What compelled you to make Lemon, the story of a sad sack, white, middle-aged man?
"As a filmmaker, I wanted to be working in comedy. I wanted to be working in dark, strange, surreal comedy. There wasn’t really space for me in that arena. The work that was being made — and is still being made — was by white dudes. There weren’t even people of color making work in that kind of tone, or humor.
To aggressively carve out my space, I found myself drawn to what most of the work in that space was about: white guy, late 30s, early 40s, whose life is kind of falling apart. But there’s something about him that’s charming, and things work out for him. He has a great wife or girlfriend who barely says anything, whose whole purpose is to service him. He has a decent group of friends. He always lives in a very large apartment or house.
Brett and I both wanted to take a stab at that genre, because it felt like its own genre, but actually make the stakes bigger. Things weren’t going to work out.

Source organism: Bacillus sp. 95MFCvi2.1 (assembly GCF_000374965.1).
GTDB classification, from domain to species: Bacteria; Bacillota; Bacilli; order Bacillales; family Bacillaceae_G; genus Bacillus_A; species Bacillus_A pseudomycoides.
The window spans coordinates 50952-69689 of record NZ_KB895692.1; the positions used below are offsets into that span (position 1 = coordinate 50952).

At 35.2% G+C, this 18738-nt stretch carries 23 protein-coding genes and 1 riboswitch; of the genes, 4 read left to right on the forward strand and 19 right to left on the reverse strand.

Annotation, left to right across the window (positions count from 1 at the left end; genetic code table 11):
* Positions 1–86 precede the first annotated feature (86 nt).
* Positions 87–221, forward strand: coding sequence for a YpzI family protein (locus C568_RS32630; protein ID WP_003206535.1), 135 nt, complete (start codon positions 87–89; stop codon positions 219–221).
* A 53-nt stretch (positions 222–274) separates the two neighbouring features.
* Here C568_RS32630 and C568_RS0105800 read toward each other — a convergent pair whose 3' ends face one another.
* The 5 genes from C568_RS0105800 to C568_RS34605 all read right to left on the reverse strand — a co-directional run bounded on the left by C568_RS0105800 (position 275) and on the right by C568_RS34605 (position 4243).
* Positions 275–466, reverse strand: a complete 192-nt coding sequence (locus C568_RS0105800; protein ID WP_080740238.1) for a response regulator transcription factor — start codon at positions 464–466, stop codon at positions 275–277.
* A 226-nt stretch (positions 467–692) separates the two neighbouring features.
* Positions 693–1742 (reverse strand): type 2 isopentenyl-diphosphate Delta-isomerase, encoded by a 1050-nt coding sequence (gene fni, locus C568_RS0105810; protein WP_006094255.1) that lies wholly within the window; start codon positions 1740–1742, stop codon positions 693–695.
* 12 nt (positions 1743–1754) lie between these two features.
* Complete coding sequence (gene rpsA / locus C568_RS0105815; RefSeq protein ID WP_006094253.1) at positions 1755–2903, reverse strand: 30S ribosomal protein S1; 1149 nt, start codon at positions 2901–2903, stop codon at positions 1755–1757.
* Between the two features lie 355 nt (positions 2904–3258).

For both of us, it's not just a commentary on the white guy comedy. [Lemon] is where we were emotionally. I found myself very nervous and concerned about what my future was going to be like. We both were. We were afraid of this plateau. So, in many ways, Lemon was an exorcism of this fear. If we put it all out there, then it won’t happen to us."
You described that very feeling in your director’s statement. You wrote that Lemon came from the feeling of waking up in your 30s and fearing that you had “arrived at a life or an end meant for someone else.” It took you five years to make Lemon. Do you feel that you’re living the life intended for someone else, or have things changed for you as a result of this movie?
"I do feel very much on a road that is closer to the thing that I saw for myself. Of course, that feels a little scary, saying it out loud.
The time that it took to make [Lemon] was incredibly hard and painful, but worth it. I don’t think it should have taken less time than that. It was the perfect amount of time to see whether or not I could last, to see what my brain could handle. I have to think that the wait it takes to get to the thing to get to what you really, really want, is part of the result."